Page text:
Friday, June 15, 2007

Issues: Catalyst for or Results of Citizen-Centered Work?

Some research has shown that people, especially young people, are more inclined to be civically engaged when they become interested in a specific issue or cause. I know that was certainly true in my case.

This has raised questions about whether citizen-centered processes, which are deliberately cast as more open-ended or as public meetings that do not have a narrow or pre-determined issue focus, will be effective in inciting more civic engagement. As one colleague who’s a staunch believer in the power of issues as catalysts for longer-term engagement put it: “Who wants to come to a public discussion in which you have no idea what’s going to be discussed?”...

Well, maybe some of us would. In fact, I know many people who are tired of complex issues or problems being labeled in ways that immediately shuts off discussion or exploration. Think of abortion. Most Americans are decidedly moderate on this issue; yet, most public forums about it tend to be defined as either “pro-choice” or “pro-life.” Where do those who lie somewhere in between go to talk about the issue in ways that respect what they have to say?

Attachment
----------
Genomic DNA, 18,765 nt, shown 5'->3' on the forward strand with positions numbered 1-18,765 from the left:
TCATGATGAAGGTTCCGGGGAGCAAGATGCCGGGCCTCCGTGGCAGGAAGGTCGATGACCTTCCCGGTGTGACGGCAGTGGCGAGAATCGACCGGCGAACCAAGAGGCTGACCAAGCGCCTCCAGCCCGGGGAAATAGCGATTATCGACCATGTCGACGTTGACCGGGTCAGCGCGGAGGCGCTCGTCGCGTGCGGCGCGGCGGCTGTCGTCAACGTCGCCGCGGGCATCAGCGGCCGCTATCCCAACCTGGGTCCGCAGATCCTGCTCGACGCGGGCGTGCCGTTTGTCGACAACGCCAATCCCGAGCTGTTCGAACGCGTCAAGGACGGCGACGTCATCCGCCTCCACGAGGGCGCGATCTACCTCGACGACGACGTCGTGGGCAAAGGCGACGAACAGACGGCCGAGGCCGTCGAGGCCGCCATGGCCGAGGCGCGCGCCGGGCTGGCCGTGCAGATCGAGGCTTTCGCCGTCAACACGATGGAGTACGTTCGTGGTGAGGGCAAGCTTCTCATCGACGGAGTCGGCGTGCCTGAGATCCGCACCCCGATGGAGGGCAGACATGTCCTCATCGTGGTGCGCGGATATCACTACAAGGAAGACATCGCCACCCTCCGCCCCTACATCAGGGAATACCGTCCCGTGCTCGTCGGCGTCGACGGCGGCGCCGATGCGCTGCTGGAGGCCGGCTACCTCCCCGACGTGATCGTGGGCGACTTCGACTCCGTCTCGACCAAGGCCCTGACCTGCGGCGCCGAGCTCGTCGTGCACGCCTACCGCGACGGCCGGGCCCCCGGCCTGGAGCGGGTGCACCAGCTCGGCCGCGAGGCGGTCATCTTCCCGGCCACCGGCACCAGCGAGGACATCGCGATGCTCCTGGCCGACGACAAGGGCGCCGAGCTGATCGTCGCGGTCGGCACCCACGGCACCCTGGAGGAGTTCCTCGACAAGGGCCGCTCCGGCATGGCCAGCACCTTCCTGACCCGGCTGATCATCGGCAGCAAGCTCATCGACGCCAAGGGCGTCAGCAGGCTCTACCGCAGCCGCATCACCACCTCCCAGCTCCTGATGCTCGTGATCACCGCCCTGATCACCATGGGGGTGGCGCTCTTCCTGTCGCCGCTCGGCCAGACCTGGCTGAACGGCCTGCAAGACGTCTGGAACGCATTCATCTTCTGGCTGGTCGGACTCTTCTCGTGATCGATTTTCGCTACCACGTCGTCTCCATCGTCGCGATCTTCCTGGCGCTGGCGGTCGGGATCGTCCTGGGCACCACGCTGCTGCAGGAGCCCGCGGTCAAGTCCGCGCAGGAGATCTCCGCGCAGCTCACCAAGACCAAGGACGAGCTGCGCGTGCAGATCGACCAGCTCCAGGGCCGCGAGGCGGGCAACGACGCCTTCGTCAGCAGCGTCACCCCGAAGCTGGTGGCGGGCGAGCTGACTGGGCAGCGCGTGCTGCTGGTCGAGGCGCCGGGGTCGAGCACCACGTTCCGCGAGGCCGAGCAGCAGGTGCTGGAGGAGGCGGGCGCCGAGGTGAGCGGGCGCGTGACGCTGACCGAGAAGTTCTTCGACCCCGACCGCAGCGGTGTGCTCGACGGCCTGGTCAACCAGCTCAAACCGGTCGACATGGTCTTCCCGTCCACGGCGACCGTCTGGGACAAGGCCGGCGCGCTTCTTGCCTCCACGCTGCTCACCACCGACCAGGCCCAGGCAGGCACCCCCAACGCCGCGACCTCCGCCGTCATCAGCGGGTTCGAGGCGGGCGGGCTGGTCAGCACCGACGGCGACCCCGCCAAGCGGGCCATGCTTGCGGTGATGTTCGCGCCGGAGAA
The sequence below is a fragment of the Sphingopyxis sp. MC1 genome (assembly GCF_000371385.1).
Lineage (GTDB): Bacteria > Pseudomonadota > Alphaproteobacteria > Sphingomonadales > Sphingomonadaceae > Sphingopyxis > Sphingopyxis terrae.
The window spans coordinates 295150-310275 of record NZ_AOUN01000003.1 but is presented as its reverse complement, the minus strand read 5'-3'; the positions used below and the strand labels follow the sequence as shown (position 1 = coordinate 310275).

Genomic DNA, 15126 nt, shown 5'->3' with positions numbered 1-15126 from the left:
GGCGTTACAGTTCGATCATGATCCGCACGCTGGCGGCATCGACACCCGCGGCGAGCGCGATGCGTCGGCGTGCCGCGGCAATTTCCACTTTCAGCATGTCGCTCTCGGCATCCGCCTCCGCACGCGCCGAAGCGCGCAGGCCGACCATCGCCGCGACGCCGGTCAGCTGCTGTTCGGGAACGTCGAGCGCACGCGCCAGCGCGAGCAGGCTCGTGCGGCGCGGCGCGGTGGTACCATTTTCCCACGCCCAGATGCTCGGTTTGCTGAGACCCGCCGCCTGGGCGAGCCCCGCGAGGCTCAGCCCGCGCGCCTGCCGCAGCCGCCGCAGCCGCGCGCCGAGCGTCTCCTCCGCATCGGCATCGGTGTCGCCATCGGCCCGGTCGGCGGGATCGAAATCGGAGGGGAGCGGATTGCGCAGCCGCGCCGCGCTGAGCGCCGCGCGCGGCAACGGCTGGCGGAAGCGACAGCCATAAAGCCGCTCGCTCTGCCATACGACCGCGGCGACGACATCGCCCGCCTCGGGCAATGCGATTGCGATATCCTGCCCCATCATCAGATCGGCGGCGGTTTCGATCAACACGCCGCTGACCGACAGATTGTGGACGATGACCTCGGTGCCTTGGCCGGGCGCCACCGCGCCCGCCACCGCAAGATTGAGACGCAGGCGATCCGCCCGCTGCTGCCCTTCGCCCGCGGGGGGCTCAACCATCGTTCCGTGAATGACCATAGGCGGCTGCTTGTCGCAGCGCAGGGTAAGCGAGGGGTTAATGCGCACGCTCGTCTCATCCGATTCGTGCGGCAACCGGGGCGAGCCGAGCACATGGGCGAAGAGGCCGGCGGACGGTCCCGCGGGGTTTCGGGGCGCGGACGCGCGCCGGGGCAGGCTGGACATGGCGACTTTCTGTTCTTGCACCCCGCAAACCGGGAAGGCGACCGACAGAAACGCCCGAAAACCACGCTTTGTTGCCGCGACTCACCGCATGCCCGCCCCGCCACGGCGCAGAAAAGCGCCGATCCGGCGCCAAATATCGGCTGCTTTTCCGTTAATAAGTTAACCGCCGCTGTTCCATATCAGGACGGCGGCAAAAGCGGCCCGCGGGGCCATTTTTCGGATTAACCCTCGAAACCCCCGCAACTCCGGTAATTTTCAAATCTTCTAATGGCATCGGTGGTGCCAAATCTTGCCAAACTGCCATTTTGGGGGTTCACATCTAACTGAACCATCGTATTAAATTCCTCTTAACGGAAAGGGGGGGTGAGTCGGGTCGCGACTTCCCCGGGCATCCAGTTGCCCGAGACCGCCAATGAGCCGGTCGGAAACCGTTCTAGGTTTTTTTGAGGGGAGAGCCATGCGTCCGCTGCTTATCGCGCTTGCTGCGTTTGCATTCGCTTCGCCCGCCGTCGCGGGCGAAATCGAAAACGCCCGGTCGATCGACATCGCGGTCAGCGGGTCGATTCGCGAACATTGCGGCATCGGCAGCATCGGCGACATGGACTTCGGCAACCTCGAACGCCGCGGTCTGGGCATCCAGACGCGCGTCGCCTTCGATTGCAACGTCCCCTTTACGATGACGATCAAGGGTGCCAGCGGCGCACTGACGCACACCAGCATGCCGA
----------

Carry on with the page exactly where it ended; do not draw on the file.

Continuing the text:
Not to mention that there are always a swath of people who are just genetically wired to be interested in issues or causes. And there’s always a group of folks who want to volunteer. But are there spaces for the rest of the community who may not be interested in specific issues but who may want to weigh in on the larger health or well-being of their neighborhoods?

So, there are interesting questions about the role of specific issues in citizen-centered processes. Do issue-specific efforts among a smaller set of players who are interested in them lead to the likelihood that the larger communities in which these issues play out are more connected and interested in working together—across ideological differences—for the larger common good? What happens after the issues is resolved, won or lost?

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